That brings us to Centerbrook’s revised take on the dinosaur hall. Several elements of the Studio Joseph design are still in evidence: the remounted Brontosaurus is at the center of the gallery, the Edmontosaurus remains on the north wall, and the specimen cases below the Zallinger mural are arranged in sync with the artwork above. Nevertheless, many changes have clearly been made. The ash wood panels are gone, and the walls are now austere white. The mezzanine is out, along with the battling Stegosaurus and Allosaurus. The Archelon and Tylosaurus are missing, of course, but we know that they’re in the central gallery. I imagine that these cuts have less to do with money than with real estate: once designers started laying out the proposed elements in 3-D space, it became clear that there was no way everything would fit.

I see five major sections in this version of the dinosaur hall. First is the curved wall, which faces visitors when they enter the exhibit from the south, or from the central gallery. The render shows ammonites on the south side of this wall, but these might be placeholder images. I expect this area to be an introduction to the exhibition and its organization.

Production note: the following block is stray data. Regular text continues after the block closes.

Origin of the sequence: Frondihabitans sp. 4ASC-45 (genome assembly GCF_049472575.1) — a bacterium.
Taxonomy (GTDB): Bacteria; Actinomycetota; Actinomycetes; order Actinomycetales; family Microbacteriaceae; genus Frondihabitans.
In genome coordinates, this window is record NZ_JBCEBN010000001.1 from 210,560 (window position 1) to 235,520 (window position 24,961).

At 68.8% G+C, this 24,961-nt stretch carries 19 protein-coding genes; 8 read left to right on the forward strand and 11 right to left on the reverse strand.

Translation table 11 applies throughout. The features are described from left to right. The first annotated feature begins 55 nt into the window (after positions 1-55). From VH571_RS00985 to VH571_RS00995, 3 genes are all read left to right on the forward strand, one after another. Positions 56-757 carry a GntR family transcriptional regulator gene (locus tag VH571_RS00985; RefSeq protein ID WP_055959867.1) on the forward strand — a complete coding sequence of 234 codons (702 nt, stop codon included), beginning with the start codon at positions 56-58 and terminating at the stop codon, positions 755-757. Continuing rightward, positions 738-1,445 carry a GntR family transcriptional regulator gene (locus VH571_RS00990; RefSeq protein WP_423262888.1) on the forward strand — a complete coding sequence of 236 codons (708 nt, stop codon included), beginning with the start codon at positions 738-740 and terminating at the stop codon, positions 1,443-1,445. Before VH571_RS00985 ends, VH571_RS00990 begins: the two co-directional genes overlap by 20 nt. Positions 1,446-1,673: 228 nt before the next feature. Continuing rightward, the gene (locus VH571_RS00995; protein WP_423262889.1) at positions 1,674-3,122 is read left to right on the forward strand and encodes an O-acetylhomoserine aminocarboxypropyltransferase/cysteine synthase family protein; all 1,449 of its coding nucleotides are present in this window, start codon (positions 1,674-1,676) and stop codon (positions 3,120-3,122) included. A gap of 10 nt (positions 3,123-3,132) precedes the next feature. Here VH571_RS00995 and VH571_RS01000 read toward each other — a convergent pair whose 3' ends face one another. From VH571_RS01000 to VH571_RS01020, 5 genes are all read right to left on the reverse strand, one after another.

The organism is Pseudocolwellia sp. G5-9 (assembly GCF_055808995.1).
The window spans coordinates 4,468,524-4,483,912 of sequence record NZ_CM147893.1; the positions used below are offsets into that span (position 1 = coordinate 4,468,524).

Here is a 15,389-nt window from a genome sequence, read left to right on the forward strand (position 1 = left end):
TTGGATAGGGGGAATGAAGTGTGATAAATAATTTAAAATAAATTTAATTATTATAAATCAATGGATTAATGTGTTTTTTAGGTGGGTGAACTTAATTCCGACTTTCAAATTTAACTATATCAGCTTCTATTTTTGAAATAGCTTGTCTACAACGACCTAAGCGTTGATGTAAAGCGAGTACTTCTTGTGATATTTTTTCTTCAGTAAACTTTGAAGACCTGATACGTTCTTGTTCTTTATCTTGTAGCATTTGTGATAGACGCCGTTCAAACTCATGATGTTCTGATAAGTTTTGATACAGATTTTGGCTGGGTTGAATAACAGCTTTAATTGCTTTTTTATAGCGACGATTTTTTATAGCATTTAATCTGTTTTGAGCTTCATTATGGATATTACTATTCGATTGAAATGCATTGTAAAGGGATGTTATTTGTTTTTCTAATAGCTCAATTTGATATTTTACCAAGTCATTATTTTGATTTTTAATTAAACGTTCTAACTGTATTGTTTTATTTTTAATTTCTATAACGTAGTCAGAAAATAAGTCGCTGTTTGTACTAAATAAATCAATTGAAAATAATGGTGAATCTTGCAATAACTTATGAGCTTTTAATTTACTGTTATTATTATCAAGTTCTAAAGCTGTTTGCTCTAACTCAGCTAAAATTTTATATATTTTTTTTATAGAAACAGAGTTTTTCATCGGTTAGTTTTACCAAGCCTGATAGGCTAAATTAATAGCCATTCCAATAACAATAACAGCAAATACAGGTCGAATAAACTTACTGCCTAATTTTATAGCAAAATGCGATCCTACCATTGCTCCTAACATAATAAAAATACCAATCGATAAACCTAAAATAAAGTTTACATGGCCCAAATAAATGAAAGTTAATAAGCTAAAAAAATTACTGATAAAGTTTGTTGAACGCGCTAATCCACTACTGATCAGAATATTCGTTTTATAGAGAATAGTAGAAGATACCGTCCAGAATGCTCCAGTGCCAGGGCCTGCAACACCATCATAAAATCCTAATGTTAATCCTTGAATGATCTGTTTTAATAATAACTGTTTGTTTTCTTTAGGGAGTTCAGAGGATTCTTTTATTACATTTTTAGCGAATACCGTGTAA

On the opposite side of the curved wall and hidden from immediate view is Stegosaurus (YPM 1853), a companion to YPM’s famous Brontosaurus (YPM 1980). We can call this the Jurassic dinosaurs section, which occupies most of the floor space. Both dinosaurs were recovered around 1879 by William Reed’s field crew at Como Bluff, Wyoming, and were subsequently described by Marsh. Richard Lull (who called it “the most grotesque reptile the world ever saw”) oversaw the construction of the Stegosaurus mount in 1910. The great hall was specifically designed to fit the Brontosaurus, which was completed in 1931. Both of these historically-significant specimens will be restored and remounted for the new exhibition. Brontosaurus is afforded a large platform with built-in seating. The designers have included lots of space for visitors around this star attraction, allowing for plenty of photo opportunities. It’s disappointing that Stegosaurus is no longer fighting Allosaurus (this hall could use a large theropod or two), but it’s not like we can’t see similar scenes at other museums.